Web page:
Paramore was born and grew up in Sydney and studied Asian Studies and Asian History at the Australian National University, Canberra (B.A.S. (1997) Hons. (1999)). While completing his studies he worked for the Australian Department of Defence, and after graduation the Australian Department of Foreign Affairs and Trade. Under the auspices of a Japanese Ministry of Education and Science research scholarship he completed two postgraduate degrees in intellectual history at the University of Tokyo (M.A. 2003, Ph.D. 2006). Between 2007 and 2019 he taught history and Asian Studies at Leiden University in the Netherlands. He has been awarded grants and fellowships from the Institute of Chinese Literature and Philosophy, Academia Sinica, Taipei, the Institute of East Asian Studies, University of California, Berkeley, and a number of institutes and universities in Japan.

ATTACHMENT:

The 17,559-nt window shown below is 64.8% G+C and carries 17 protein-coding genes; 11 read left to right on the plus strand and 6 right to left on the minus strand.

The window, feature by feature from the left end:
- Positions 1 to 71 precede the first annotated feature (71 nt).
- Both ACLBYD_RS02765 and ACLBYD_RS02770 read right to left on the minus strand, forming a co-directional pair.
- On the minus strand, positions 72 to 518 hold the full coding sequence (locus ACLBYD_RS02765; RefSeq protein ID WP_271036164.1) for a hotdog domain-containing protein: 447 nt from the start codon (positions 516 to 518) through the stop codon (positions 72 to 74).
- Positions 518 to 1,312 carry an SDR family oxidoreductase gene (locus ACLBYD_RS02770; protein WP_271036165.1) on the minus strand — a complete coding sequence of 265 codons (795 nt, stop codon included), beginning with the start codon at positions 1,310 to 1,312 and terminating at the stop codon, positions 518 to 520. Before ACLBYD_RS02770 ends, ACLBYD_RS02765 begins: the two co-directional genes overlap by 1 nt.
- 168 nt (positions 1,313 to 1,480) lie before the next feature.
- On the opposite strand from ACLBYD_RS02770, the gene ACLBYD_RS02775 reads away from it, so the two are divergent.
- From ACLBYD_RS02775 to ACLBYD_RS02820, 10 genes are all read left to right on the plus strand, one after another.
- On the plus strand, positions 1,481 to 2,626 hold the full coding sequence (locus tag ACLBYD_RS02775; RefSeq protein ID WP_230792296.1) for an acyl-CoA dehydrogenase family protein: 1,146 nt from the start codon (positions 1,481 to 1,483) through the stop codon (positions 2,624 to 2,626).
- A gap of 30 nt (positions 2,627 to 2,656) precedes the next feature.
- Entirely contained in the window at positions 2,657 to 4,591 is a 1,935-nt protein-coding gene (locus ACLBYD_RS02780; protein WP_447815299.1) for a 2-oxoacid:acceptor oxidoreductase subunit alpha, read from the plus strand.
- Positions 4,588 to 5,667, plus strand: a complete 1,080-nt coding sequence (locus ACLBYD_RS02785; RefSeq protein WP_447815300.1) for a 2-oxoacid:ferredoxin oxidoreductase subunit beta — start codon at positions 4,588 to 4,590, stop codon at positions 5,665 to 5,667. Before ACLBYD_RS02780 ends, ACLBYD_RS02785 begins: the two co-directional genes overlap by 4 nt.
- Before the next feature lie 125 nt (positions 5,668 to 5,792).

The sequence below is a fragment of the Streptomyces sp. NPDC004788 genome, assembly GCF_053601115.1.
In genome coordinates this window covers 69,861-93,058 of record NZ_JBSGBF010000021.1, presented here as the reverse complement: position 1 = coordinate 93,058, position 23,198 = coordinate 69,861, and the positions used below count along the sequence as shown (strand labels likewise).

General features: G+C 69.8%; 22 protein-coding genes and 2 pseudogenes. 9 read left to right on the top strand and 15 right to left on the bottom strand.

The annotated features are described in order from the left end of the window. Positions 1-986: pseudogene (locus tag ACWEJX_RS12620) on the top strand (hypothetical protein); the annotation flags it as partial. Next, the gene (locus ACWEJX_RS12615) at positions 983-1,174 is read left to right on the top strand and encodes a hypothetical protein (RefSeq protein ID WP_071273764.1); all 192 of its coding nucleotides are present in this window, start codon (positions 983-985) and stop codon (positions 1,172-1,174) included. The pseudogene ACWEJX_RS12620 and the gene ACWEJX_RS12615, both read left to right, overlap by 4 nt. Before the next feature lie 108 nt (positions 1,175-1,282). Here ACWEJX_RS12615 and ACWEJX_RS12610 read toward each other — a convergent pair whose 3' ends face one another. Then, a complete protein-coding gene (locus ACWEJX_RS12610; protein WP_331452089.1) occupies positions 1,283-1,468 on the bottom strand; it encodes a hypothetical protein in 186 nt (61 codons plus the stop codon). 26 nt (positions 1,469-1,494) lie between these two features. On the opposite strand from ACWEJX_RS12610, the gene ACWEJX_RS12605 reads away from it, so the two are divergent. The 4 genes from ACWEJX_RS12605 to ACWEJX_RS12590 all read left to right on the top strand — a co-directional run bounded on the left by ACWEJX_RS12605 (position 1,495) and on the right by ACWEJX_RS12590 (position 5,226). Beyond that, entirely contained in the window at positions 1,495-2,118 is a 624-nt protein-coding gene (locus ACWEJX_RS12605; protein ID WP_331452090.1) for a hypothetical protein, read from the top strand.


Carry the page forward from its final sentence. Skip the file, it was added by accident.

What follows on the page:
For more information and to register: https://www.eventbrite.ie/e/imagining-globality-japan-chinas-approach-to-liberal-internationalism-tickets-179208566647?aff=ebdsoporgprofile

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This event is jointly organised by UCD Centre for Japanese Studies, UCC Irish Institute of Japanese Studies and UCD School of Social Policy, Social Work & Social Justice, and supported by UCD Japan, Ireland Japan Association, Experience Japan and UCD Japanese Society.

Katori Shinto Ryu: Swordsmanship in an Age of Battle

We are delighted to support UCD Japan Fair 2021 this year and invite you to an online webinar ‘Katori Shinto Ryu: Swordsmanship in an Age of Battle‘.

Join Aidan O’Reilly as he talks about Tenshin Shoden Katori Shinto Ryu – the oldest martial art in Japan that speaks of an older, more pragmatic and frequently violent period in Japanese history.

Date: Thursday, 21st October 2021
Time: 1 PM
Registration is required: https://www.eventbrite.ie/e/katori-shinto-ryu-swordsmanship-in-an-age-of-battle-tickets-179192669097?aff=ebdsoporgprofile